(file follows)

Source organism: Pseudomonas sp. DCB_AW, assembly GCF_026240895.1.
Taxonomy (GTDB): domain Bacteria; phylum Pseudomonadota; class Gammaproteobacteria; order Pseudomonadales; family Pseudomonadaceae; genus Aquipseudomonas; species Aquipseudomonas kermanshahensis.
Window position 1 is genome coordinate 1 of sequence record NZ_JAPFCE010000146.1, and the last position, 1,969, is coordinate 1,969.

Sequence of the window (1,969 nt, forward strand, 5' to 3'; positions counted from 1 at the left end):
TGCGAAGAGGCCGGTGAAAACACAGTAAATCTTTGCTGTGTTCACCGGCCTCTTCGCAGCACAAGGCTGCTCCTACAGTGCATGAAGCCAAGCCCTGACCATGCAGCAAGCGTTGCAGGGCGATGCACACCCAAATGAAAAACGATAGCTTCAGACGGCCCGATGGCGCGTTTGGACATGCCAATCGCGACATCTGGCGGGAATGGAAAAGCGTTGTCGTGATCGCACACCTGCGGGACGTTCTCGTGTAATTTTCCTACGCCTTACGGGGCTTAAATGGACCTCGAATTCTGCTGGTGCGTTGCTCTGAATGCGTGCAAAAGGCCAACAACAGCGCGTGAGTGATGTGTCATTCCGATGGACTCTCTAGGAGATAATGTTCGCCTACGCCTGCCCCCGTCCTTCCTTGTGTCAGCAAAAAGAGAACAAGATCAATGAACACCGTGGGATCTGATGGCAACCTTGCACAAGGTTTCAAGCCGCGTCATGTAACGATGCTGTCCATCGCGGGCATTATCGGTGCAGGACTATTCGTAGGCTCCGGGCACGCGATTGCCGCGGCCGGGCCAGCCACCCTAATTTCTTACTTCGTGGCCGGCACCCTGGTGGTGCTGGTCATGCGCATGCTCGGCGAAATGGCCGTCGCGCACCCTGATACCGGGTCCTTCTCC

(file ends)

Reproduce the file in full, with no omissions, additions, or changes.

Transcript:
Source organism: Pseudomonas sp. DCB_AW, assembly GCF_026240895.1.
Taxonomy (GTDB): domain Bacteria; phylum Pseudomonadota; class Gammaproteobacteria; order Pseudomonadales; family Pseudomonadaceae; genus Aquipseudomonas; species Aquipseudomonas kermanshahensis.
Window position 1 is genome coordinate 1 of sequence record NZ_JAPFCE010000146.1, and the last position, 1,969, is coordinate 1,969.

Sequence of the window (1,969 nt, forward strand, 5' to 3'; positions counted from 1 at the left end):
TGCGAAGAGGCCGGTGAAAACACAGTAAATCTTTGCTGTGTTCACCGGCCTCTTCGCAGCACAAGGCTGCTCCTACAGTGCATGAAGCCAAGCCCTGACCATGCAGCAAGCGTTGCAGGGCGATGCACACCCAAATGAAAAACGATAGCTTCAGACGGCCCGATGGCGCGTTTGGACATGCCAATCGCGACATCTGGCGGGAATGGAAAAGCGTTGTCGTGATCGCACACCTGCGGGACGTTCTCGTGTAATTTTCCTACGCCTTACGGGGCTTAAATGGACCTCGAATTCTGCTGGTGCGTTGCTCTGAATGCGTGCAAAAGGCCAACAACAGCGCGTGAGTGATGTGTCATTCCGATGGACTCTCTAGGAGATAATGTTCGCCTACGCCTGCCCCCGTCCTTCCTTGTGTCAGCAAAAAGAGAACAAGATCAATGAACACCGTGGGATCTGATGGCAACCTTGCACAAGGTTTCAAGCCGCGTCATGTAACGATGCTGTCCATCGCGGGCATTATCGGTGCAGGACTATTCGTAGGCTCCGGGCACGCGATTGCCGCGGCCGGGCCAGCCACCCTAATTTCTTACTTCGTGGCCGGCACCCTGGTGGTGCTGGTCATGCGCATGCTCGGCGAAATGGCCGTCGCGCACCCTGATACCGGGTCCTTCTCC